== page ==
While a zoo definitely has it’s place in animal watching, it doesn’t compare to seeing animals in their own natural habitat. After a recent visit to Yellowstone National Park, this felt especially true for me. A traffic jam caused by young buffalo calves and their mothers crossing the road is an experience not to be missed. It made me wonder about other places that would be conducive to viewing wildlife in a natural setting. From my research I have come up with a list of some of the best places to visit if viewing animals in nature is your objective.
In the United States, national parks are the best place to start. For viewing sea animals, the best places include the Channel Islands off the coast of California. The islands are surrounded by sea lions, seals, gray whales and humpback whales. There are also numerous tide pools that house creatures such as sea urchins and anemones. Another area great for water animals is Glacier Bay in Alaska. Humpback whales and sea lions are in abundance off shore and on land bears and moose are often times available for viewing. For a different spin on water creatures, visit the Florida Everglades, the last remaining everglades on the planet. There you will see crocodiles and alligators co-exists along with turtles, dear, manatees and bobcats. The everglades contain large viewing towers that are devoted especially to wildlife watching or you can be a bit more daring and take a canoe ride in croc-infested waters.
Other national parks that make the list for best wildlife viewing are Denali National Park in Alaska, Glacier National park in Montana, Rocky Mountain National Park in Colorado and Theodore Roosevelt National Park in North Dakota. Denali, Glacier and Rocky Mountain offer animals such as dall sheep, grizzlies, caribou, wolves, mountain goats, elk, dear, bighorn sheep and marmots. Theodore Roosevelt is a less well known park and therefore offers great viewing of bison, wild horses, deer and elk without all the crowds.
Outside of the US, there are more exotic animals available for viewing at places such as Corcovado National Park in Costa Rica, the Komodo Islands in Indonesia, Tanjung Puting National Park in Borneo, Polar Bear Observation in Canada, and of course a Kenyan Safari.
The Corcovado National Park in Costa Rica is a brilliant rain forest that contains over 100,000 acres of land and 5,000 acres of marine habitat. The park is home to 116 species of amphibians and reptiles, 139 species of mammals and more than 400 species of birds. There are no roads into the park, only hiking trails. Unless you are an avid hiker and have excellent map-reading skills, a guide is recommended. In addition to the trails, there are also viewing platforms built atop massive ajo trees.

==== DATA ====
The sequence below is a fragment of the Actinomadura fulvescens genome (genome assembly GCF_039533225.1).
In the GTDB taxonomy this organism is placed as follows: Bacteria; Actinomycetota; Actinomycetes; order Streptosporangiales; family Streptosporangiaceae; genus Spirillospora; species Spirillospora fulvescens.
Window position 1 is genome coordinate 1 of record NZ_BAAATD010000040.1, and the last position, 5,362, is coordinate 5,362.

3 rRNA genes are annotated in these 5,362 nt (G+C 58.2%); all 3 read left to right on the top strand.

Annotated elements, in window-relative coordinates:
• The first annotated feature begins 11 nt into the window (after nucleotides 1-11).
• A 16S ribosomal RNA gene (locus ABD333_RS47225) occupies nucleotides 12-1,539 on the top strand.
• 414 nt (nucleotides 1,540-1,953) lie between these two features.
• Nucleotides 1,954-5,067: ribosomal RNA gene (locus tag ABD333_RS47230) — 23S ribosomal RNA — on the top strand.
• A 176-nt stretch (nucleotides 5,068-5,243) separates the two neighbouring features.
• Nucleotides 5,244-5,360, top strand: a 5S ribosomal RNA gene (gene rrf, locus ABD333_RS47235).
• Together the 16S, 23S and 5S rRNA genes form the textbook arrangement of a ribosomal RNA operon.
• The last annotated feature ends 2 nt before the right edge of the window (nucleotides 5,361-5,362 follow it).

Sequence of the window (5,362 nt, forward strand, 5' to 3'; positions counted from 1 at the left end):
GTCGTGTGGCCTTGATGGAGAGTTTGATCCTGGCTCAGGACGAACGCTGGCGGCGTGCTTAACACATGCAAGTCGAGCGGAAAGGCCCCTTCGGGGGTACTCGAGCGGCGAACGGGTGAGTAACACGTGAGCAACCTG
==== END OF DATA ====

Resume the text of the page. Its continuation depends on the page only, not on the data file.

The Komodo Islands in Indonesia house the world’s largest population of Komodo dragons. These animals can grow to be over 300 pounds and up to nine feet in length. These islands are now an Indonesian national park and permits and tour guides are required, but they make the experience much more user-friendly (Komodo dragons aren’t in petting zoos for a reason). In addition to land tours, you can also take a sea kayak around the park and see coral reefs, fish, dolphins, whales and sea turtles.
Tanjung Puting National Park in Borneo is one of the last places to see orangutans in their own natural habitat. Through an elaborate network of hiking trails, you can see the orangutans up close, swinging from branch to branch, suckling their young, or building nests to sleep. There are also orangutans in captivity which can be viewed. They are being rehabilitated before being returned to the wild. There are other jungle species as well that can be viewed in the orangutan jungle, including clouded leopards, civets, Malaysian sun bears, deer, numerous species of birds, and butterflies.
Nowhere can you see polar bears so up-close and personal as you can in Churchill, Manitoba. When Hudson Bay freezes, between October and November, this town is overrun with polar bears as they travel their migration path. In early winter, they even stop to dine on the region’s seal population. For more up close views, you can take a tundra buggy (a converted school bus) into the migratory packs for a quick day-trip. For longer exposure, there are tundra lodges that provide all day exposure to the bears in their native environment.
One of the most famous places to view wildlife is Kenya, and what better way to see it than on a safari. Safari’s can take you through the likes of Masai Mara National Park, Amboseli Game Reserve and Mt. Kilimanjaro to view lions, leopards, cheetahs, wildebeests, zebras, flamingos, black rhinos, giraffes and elephants. Safari’s range from less expensive options starting around $500.00 for an 8 day excursion to very luxurious safaris costing up to $9,000. Either way, you get to see what you like most…animals.
Copyright 2006 Emma Snow